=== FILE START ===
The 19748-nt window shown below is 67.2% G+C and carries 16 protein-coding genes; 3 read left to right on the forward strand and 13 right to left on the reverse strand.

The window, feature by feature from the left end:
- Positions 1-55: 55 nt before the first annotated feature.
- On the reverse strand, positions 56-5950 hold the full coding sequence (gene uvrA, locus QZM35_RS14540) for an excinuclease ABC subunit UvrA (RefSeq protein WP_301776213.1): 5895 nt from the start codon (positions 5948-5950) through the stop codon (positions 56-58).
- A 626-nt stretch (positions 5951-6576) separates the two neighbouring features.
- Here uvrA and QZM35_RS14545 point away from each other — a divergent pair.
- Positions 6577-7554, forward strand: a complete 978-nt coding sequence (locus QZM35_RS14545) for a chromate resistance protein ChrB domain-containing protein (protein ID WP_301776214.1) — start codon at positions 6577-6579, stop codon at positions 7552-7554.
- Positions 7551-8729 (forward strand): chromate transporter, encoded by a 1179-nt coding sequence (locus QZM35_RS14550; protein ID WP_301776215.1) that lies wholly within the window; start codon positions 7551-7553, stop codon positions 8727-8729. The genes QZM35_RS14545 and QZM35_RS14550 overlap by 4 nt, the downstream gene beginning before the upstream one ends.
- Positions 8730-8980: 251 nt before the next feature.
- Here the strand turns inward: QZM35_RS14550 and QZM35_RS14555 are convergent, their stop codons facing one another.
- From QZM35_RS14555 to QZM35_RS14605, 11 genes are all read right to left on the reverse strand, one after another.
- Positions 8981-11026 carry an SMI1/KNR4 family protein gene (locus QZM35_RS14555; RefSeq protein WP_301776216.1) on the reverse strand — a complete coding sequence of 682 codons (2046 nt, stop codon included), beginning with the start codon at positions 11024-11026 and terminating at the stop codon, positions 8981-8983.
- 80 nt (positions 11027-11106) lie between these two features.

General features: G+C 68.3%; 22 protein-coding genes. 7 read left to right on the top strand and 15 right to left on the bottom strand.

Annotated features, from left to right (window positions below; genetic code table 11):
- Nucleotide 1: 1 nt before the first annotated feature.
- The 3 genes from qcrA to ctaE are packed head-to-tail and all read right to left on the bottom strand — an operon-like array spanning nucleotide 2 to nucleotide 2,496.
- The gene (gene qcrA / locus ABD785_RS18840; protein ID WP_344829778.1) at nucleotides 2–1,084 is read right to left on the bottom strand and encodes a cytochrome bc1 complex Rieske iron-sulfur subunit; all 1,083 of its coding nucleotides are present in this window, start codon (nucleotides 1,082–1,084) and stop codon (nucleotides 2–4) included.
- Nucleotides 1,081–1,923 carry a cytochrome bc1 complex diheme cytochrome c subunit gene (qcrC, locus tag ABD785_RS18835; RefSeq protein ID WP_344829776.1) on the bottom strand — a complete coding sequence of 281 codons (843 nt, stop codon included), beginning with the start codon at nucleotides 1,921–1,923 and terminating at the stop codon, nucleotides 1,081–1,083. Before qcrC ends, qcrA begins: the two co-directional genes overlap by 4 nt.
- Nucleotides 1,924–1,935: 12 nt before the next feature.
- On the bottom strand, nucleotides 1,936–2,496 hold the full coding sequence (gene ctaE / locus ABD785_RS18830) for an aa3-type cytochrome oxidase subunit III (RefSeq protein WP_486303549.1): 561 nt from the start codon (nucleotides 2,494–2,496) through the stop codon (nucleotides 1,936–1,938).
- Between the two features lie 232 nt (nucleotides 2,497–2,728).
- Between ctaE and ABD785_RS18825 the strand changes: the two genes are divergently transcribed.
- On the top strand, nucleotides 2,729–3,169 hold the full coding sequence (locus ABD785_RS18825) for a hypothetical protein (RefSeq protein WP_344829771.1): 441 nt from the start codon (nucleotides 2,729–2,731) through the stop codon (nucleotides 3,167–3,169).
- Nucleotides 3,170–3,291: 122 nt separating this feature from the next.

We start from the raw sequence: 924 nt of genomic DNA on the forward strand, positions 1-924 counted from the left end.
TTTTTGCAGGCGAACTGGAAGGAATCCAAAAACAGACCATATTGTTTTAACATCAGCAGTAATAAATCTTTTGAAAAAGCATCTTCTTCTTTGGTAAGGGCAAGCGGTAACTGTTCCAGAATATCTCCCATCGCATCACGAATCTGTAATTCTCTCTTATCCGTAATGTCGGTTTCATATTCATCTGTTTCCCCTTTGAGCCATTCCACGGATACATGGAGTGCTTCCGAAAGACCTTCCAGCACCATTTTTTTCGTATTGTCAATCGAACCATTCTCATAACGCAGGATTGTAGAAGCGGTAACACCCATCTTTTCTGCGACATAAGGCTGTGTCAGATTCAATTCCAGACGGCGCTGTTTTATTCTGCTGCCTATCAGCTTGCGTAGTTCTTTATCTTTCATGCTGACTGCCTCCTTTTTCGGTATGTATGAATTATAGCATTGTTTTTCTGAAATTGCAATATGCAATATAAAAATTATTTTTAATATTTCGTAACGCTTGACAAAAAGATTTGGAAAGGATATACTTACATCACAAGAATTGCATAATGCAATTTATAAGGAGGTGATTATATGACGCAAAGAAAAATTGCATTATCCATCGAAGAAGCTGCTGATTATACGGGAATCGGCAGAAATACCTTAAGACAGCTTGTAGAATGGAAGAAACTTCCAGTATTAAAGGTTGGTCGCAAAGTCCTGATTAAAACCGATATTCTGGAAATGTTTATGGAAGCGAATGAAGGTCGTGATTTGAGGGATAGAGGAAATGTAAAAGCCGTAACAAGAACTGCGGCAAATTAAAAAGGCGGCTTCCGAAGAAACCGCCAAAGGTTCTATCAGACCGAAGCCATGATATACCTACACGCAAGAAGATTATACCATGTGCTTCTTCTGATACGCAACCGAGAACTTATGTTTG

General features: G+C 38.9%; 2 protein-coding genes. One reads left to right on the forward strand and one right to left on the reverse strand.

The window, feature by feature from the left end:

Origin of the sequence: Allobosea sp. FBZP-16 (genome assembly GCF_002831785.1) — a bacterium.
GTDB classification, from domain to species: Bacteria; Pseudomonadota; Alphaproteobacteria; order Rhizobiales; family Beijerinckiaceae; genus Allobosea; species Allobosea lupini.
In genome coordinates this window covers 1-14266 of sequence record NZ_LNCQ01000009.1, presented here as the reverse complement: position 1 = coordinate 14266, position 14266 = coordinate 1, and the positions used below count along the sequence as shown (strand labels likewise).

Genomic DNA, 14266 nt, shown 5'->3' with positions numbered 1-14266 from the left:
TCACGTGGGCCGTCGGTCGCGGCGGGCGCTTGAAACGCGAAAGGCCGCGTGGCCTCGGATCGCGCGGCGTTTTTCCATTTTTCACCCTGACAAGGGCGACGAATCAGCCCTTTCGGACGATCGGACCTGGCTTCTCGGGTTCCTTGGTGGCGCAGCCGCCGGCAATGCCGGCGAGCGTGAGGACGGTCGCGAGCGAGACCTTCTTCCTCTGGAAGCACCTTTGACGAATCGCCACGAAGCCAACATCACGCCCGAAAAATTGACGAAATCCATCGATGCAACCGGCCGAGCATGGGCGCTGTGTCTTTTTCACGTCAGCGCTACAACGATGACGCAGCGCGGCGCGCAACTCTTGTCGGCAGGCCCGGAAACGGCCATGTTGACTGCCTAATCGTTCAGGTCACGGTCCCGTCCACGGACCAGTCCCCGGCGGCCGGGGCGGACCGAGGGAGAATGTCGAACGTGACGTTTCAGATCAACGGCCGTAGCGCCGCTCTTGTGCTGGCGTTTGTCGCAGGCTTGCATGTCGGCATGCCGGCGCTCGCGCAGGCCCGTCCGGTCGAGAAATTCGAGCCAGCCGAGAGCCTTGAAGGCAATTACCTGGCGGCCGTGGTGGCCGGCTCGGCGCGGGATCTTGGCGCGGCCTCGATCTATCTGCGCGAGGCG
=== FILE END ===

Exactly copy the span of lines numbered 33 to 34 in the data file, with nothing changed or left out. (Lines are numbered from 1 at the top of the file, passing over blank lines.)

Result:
Genomic DNA, 14266 nt, shown 5'->3' with positions numbered 1-14266 from the left:
TCACGTGGGCCGTCGGTCGCGGCGGGCGCTTGAAACGCGAAAGGCCGCGTGGCCTCGGATCGCGCGGCGTTTTTCCATTTTTCACCCTGACAAGGGCGACGAATCAGCCCTTTCGGACGATCGGACCTGGCTTCTCGGGTTCCTTGGTGGCGCAGCCGCCGGCAATGCCGGCGAGCGTGAGGACGGTCGCGAGCGAGACCTTCTTCCTCTGGAAGCACCTTTGACGAATCGCCACGAAGCCAACATCACGCCCGAAAAATTGACGAAATCCATCGATGCAACCGGCCGAGCATGGGCGCTGTGTCTTTTTCACGTCAGCGCTACAACGATGACGCAGCGCGGCGCGCAACTCTTGTCGGCAGGCCCGGAAACGGCCATGTTGACTGCCTAATCGTTCAGGTCACGGTCCCGTCCACGGACCAGTCCCCGGCGGCCGGGGCGGACCGAGGGAGAATGTCGAACGTGACGTTTCAGATCAACGGCCGTAGCGCCGCTCTTGTGCTGGCGTTTGTCGCAGGCTTGCATGTCGGCATGCCGGCGCTCGCGCAGGCCCGTCCGGTCGAGAAATTCGAGCCAGCCGAGAGCCTTGAAGGCAATTACCTGGCGGCCGTGGTGGCCGGCTCGGCGCGGGATCTTGGCGCGGCCTCGATCTATCTGCGCGAGGCG